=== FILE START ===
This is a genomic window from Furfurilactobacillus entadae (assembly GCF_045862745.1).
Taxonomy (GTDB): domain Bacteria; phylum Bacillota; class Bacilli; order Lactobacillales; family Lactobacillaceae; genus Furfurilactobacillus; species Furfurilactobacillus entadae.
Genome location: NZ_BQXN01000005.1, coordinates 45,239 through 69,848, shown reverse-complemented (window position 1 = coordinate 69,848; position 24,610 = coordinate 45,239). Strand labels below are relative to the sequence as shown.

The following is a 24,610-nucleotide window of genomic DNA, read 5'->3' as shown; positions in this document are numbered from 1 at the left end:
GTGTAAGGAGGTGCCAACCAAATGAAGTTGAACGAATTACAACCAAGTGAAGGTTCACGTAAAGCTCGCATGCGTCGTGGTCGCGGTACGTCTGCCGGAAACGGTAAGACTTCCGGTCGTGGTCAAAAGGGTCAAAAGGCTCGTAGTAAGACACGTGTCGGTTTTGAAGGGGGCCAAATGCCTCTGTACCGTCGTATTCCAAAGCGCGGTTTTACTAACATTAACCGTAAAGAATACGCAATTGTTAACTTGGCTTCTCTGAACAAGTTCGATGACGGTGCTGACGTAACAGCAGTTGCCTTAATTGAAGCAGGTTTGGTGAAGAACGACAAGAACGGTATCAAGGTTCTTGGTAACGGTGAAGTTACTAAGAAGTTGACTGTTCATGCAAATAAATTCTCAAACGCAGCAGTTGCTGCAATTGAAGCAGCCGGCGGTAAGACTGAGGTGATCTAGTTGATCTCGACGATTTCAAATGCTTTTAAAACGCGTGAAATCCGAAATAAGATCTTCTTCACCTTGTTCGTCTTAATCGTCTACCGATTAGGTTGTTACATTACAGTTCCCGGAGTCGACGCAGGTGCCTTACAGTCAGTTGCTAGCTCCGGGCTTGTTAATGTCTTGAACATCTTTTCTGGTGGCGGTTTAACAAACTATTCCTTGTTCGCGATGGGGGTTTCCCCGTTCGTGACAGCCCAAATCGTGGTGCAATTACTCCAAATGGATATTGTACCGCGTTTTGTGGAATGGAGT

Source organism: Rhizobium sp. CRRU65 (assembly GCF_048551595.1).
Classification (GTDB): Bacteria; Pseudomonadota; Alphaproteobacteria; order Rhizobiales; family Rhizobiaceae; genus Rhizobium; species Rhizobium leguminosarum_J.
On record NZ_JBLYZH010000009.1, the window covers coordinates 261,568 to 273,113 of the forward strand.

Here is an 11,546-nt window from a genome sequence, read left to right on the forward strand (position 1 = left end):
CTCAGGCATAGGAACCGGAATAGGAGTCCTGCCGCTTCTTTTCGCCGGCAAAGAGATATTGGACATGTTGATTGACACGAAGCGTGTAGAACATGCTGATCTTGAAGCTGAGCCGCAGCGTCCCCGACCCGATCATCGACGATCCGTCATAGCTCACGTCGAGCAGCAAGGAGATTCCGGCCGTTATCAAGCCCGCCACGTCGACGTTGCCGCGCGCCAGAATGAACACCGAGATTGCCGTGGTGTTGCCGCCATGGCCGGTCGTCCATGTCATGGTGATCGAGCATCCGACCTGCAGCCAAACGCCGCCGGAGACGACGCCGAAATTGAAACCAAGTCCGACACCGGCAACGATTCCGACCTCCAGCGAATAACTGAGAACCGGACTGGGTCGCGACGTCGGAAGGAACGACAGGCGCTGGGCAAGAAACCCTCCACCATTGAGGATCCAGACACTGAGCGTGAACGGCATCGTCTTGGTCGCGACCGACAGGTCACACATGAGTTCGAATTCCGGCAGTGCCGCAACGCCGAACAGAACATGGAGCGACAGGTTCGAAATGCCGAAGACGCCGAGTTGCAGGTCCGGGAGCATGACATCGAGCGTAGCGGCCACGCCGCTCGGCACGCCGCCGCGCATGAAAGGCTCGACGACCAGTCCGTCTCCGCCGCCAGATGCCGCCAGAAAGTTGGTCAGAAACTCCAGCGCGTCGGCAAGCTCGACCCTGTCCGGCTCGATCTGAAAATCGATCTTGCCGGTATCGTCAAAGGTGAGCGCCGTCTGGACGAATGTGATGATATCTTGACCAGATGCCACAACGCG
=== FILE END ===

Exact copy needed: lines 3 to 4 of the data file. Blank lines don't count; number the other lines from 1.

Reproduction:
Genome location: NZ_BQXN01000005.1, coordinates 45,239 through 69,848, shown reverse-complemented (window position 1 = coordinate 69,848; position 24,610 = coordinate 45,239). Strand labels below are relative to the sequence as shown.

The following is a 24,610-nucleotide window of genomic DNA, read 5'->3' as shown; positions in this document are numbered from 1 at the left end: